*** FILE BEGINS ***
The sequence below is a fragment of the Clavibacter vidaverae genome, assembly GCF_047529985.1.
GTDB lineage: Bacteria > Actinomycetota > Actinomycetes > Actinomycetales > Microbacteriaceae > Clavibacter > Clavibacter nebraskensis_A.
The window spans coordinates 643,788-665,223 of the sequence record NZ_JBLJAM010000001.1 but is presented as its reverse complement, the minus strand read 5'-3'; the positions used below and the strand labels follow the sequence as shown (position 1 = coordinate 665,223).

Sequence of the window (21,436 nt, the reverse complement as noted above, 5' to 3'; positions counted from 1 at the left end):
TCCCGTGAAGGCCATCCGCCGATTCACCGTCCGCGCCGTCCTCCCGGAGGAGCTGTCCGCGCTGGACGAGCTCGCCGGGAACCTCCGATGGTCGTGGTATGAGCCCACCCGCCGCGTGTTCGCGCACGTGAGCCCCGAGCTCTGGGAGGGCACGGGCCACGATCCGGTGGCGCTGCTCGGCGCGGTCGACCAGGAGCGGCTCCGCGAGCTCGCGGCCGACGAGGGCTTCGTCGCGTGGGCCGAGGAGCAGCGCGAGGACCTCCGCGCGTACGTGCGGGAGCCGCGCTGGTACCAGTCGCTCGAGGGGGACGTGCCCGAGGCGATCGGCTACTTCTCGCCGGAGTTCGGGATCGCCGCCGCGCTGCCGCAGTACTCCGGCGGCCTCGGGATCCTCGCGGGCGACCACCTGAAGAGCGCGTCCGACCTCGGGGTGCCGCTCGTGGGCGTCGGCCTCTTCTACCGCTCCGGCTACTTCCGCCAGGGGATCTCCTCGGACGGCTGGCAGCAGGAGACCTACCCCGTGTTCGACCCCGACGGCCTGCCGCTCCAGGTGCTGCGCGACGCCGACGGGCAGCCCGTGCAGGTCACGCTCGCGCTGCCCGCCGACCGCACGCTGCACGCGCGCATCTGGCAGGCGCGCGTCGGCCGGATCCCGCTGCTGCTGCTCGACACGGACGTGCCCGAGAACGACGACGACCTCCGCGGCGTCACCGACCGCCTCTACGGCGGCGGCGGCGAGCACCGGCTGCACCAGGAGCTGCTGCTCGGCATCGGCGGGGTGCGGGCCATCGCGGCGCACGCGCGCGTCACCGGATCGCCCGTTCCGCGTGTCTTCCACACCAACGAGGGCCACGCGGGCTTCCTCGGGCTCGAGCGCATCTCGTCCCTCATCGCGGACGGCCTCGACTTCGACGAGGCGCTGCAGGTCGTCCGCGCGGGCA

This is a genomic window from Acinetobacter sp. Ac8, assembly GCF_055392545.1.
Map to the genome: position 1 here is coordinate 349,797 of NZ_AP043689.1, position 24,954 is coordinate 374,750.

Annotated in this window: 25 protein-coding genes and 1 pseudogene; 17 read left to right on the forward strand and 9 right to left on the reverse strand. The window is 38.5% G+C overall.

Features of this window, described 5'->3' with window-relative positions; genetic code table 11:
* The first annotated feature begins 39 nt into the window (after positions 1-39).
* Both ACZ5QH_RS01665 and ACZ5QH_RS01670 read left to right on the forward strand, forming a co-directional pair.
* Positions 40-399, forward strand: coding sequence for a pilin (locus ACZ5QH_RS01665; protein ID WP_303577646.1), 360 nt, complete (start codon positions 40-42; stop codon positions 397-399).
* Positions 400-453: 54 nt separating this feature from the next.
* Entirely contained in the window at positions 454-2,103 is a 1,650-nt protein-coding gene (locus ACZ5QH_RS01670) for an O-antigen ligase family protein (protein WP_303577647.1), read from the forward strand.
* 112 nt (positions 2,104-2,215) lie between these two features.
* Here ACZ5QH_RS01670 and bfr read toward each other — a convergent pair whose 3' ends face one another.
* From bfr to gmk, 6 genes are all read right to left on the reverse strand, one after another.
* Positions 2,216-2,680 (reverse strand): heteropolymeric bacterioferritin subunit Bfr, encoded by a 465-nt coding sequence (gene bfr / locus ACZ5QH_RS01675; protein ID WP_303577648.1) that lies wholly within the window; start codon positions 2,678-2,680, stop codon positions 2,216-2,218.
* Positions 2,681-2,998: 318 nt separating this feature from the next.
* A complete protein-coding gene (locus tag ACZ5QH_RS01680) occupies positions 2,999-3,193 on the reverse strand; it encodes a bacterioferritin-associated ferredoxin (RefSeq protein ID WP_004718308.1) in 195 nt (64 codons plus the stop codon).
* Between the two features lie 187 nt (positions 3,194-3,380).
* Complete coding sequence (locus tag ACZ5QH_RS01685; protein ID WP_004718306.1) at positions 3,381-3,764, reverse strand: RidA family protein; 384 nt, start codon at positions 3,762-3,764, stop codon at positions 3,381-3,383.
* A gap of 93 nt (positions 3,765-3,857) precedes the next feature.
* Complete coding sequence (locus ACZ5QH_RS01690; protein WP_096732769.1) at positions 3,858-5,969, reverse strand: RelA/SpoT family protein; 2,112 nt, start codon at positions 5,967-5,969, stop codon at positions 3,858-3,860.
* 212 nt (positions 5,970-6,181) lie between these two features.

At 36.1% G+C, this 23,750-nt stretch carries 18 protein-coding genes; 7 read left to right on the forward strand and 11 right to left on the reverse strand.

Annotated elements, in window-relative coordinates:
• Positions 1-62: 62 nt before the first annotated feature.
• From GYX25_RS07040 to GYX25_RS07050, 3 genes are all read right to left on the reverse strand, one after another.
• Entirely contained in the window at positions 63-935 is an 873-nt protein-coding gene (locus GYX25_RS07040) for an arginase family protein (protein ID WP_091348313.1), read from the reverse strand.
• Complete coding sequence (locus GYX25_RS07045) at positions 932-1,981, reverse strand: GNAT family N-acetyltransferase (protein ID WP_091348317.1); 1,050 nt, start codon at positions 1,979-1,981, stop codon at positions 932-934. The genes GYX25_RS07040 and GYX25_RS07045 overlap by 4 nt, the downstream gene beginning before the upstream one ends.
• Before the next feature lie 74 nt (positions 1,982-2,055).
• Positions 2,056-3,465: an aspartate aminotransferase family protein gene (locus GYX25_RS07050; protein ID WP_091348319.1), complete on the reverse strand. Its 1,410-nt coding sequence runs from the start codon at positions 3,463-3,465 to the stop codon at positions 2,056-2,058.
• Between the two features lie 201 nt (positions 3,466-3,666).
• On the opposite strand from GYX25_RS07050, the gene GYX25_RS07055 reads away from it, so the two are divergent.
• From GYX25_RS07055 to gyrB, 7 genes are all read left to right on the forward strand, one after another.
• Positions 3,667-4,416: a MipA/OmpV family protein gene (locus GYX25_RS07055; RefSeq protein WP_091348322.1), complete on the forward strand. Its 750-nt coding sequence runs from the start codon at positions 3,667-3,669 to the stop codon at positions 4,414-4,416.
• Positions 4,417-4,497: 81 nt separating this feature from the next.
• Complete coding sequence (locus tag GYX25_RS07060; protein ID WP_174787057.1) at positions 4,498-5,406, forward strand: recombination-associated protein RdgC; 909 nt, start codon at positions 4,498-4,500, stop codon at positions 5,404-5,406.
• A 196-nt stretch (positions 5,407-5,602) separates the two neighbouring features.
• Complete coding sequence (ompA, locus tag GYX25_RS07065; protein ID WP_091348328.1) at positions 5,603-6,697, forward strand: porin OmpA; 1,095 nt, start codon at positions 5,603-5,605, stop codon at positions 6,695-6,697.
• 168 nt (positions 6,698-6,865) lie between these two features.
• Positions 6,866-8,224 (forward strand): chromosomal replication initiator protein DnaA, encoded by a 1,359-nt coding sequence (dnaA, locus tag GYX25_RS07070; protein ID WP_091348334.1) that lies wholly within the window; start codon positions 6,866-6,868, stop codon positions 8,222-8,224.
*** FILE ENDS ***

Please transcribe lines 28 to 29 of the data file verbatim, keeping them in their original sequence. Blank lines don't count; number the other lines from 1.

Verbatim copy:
• Positions 1-62: 62 nt before the first annotated feature.
• From GYX25_RS07040 to GYX25_RS07050, 3 genes are all read right to left on the reverse strand, one after another.